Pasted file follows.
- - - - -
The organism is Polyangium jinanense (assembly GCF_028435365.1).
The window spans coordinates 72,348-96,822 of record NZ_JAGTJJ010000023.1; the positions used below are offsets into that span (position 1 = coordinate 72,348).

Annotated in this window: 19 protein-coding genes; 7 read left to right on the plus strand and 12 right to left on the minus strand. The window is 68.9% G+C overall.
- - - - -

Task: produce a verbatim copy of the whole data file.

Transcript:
The organism is Polyangium jinanense (assembly GCF_028435365.1).
The window spans coordinates 72,348-96,822 of record NZ_JAGTJJ010000023.1; the positions used below are offsets into that span (position 1 = coordinate 72,348).

Annotated in this window: 19 protein-coding genes; 7 read left to right on the plus strand and 12 right to left on the minus strand. The window is 68.9% G+C overall.